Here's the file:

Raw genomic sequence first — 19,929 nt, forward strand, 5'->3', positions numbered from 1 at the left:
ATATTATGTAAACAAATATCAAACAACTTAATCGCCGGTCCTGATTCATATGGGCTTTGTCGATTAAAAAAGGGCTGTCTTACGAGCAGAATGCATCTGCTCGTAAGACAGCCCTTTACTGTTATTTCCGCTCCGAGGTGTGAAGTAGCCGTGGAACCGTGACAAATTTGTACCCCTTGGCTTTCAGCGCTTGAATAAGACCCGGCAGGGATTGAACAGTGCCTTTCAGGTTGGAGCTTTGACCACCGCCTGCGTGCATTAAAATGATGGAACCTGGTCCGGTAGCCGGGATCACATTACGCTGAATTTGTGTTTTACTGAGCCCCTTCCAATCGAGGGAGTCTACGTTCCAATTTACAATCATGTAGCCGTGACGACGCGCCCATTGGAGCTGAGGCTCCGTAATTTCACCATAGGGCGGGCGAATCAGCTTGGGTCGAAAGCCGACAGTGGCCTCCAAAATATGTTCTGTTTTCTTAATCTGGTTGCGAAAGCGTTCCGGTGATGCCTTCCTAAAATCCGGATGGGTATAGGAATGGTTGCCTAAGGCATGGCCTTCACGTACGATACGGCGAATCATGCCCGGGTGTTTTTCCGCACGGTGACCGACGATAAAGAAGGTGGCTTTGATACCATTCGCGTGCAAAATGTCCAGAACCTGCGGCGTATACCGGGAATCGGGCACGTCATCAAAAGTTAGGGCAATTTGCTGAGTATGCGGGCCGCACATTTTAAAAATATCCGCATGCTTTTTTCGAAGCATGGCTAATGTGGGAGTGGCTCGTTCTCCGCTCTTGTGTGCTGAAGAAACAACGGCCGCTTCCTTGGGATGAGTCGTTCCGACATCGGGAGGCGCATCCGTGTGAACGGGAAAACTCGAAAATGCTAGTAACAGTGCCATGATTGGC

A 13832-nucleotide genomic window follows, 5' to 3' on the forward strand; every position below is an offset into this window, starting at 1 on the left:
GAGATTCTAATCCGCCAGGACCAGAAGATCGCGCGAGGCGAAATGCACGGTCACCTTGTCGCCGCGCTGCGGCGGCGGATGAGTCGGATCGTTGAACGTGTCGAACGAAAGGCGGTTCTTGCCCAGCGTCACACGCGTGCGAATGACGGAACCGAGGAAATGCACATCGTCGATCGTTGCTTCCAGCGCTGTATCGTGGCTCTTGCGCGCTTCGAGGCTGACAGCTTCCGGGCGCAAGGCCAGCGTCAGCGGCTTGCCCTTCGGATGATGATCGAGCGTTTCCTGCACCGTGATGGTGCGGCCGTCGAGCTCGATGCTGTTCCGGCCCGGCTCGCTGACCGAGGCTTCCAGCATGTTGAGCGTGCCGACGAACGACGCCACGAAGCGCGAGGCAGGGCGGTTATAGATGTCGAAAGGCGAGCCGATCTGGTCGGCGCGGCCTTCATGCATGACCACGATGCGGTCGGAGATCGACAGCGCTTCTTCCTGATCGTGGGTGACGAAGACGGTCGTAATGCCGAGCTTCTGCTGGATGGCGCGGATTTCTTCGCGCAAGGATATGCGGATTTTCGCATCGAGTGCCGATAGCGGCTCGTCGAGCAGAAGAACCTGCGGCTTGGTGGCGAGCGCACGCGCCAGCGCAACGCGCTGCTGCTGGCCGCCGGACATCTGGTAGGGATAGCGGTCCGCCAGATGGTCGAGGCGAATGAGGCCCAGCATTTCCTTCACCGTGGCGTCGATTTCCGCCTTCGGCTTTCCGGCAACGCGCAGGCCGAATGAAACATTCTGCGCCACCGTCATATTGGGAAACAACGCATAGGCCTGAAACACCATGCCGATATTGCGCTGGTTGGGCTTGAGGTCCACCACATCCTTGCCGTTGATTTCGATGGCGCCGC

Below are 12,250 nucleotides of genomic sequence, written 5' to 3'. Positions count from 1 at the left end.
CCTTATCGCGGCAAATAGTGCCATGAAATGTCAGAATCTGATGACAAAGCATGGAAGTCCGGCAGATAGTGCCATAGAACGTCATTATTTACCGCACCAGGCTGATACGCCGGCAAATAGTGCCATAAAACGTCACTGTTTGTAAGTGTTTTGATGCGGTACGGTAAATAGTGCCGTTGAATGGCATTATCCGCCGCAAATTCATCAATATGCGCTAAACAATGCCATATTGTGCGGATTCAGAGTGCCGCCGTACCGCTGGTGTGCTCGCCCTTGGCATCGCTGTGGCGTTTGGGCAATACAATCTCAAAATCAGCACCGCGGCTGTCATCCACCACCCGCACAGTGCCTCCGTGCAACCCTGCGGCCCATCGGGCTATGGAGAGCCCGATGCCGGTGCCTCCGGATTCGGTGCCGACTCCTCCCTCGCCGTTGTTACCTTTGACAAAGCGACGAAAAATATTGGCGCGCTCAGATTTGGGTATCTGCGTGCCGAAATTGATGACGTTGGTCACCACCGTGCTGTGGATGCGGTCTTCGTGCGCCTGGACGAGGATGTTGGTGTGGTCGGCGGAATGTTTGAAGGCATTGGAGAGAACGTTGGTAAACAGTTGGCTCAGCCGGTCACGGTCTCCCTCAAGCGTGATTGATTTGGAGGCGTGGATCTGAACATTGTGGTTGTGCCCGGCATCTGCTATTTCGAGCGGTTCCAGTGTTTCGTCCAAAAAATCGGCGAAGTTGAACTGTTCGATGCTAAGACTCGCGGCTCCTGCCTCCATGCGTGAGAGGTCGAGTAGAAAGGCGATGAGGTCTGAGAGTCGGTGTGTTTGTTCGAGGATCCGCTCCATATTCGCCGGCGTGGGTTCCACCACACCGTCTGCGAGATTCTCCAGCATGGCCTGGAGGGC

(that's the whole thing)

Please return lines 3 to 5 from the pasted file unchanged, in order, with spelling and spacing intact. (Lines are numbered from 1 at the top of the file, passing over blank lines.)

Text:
A 13832-nucleotide genomic window follows, 5' to 3' on the forward strand; every position below is an offset into this window, starting at 1 on the left:
GAGATTCTAATCCGCCAGGACCAGAAGATCGCGCGAGGCGAAATGCACGGTCACCTTGTCGCCGCGCTGCGGCGGCGGATGAGTCGGATCGTTGAACGTGTCGAACGAAAGGCGGTTCTTGCCCAGCGTCACACGCGTGCGAATGACGGAACCGAGGAAATGCACATCGTCGATCGTTGCTTCCAGCGCTGTATCGTGGCTCTTGCGCGCTTCGAGGCTGACAGCTTCCGGGCGCAAGGCCAGCGTCAGCGGCTTGCCCTTCGGATGATGATCGAGCGTTTCCTGCACCGTGATGGTGCGGCCGTCGAGCTCGATGCTGTTCCGGCCCGGCTCGCTGACCGAGGCTTCCAGCATGTTGAGCGTGCCGACGAACGACGCCACGAAGCGCGAGGCAGGGCGGTTATAGATGTCGAAAGGCGAGCCGATCTGGTCGGCGCGGCCTTCATGCATGACCACGATGCGGTCGGAGATCGACAGCGCTTCTTCCTGATCGTGGGTGACGAAGACGGTCGTAATGCCGAGCTTCTGCTGGATGGCGCGGATTTCTTCGCGCAAGGATATGCGGATTTTCGCATCGAGTGCCGATAGCGGCTCGTCGAGCAGAAGAACCTGCGGCTTGGTGGCGAGCGCACGCGCCAGCGCAACGCGCTGCTGCTGGCCGCCGGACATCTGGTAGGGATAGCGGTCCGCCAGATGGTCGAGGCGAATGAGGCCCAGCATTTCCTTCACCGTGGCGTCGATTTCCGCCTTCGGCTTTCCGGCAACGCGCAGGCCGAATGAAACATTCTGCGCCACCGTCATATTGGGAAACAACGCATAGGCCTGAAACACCATGCCGATATTGCGCTGGTTGGGCTTGAGGTCCACCACATCCTTGCCGTTGATTTCGATGGCGCCGC

Below are 12,250 nucleotides of genomic sequence, written 5' to 3'. Positions count from 1 at the left end.